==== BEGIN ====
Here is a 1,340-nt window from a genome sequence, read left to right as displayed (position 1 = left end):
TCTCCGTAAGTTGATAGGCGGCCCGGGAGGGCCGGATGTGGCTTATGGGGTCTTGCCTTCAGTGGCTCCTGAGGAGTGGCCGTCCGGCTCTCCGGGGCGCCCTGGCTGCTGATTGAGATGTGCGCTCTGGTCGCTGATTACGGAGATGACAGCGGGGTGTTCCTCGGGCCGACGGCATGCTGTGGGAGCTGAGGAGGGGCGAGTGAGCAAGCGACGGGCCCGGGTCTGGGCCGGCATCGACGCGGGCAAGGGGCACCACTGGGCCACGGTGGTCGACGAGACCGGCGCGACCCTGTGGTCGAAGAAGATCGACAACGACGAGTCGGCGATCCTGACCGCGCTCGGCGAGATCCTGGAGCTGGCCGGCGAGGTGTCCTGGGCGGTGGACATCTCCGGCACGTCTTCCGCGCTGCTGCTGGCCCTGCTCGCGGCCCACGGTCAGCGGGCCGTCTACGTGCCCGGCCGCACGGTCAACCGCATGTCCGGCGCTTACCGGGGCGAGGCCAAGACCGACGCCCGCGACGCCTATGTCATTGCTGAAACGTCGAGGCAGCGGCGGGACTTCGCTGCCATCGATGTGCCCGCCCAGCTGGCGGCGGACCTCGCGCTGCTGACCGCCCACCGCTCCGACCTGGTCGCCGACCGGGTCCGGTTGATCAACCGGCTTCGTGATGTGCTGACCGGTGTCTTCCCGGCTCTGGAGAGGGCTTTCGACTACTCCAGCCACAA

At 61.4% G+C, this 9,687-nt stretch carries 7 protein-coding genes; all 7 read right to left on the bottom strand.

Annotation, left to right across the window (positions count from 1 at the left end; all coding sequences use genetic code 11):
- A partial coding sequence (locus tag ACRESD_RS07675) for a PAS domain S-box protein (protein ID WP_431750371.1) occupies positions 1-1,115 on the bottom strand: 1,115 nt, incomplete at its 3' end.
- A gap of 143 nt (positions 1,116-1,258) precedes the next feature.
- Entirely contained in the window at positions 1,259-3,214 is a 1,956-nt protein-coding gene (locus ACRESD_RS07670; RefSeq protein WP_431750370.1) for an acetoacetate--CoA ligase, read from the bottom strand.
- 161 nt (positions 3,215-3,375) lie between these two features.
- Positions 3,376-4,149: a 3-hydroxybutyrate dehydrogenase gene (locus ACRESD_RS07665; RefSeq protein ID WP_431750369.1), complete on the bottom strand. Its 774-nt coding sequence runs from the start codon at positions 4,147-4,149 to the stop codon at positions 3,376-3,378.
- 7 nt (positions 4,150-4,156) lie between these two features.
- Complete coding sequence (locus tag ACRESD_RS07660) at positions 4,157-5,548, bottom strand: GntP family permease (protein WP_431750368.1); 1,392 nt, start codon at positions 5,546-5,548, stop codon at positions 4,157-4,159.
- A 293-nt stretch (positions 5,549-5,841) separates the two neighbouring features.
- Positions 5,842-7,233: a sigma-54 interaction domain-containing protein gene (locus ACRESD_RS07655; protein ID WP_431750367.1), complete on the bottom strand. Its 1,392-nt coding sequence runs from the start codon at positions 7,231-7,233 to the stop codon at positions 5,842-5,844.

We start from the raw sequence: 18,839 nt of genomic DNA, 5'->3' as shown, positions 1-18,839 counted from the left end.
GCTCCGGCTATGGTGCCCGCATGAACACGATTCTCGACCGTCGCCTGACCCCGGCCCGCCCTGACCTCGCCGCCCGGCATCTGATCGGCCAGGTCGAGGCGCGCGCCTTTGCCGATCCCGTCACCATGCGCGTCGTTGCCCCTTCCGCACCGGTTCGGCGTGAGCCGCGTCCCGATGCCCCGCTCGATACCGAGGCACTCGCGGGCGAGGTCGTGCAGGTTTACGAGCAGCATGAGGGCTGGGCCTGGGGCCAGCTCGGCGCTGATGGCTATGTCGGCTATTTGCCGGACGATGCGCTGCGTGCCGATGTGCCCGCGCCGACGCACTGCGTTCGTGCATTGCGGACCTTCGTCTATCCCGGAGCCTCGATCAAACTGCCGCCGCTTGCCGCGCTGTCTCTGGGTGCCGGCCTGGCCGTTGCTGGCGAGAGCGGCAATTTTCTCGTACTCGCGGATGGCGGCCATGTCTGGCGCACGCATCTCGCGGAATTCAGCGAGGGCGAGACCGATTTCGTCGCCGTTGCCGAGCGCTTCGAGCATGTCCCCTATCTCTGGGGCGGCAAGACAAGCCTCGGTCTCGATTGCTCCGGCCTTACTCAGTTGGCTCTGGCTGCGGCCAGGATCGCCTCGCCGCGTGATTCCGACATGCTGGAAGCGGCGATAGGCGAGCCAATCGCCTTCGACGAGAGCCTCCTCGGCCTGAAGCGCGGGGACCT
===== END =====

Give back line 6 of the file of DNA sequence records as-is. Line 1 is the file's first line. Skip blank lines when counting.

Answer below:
- A gap of 143 nt (positions 1,116-1,258) precedes the next feature.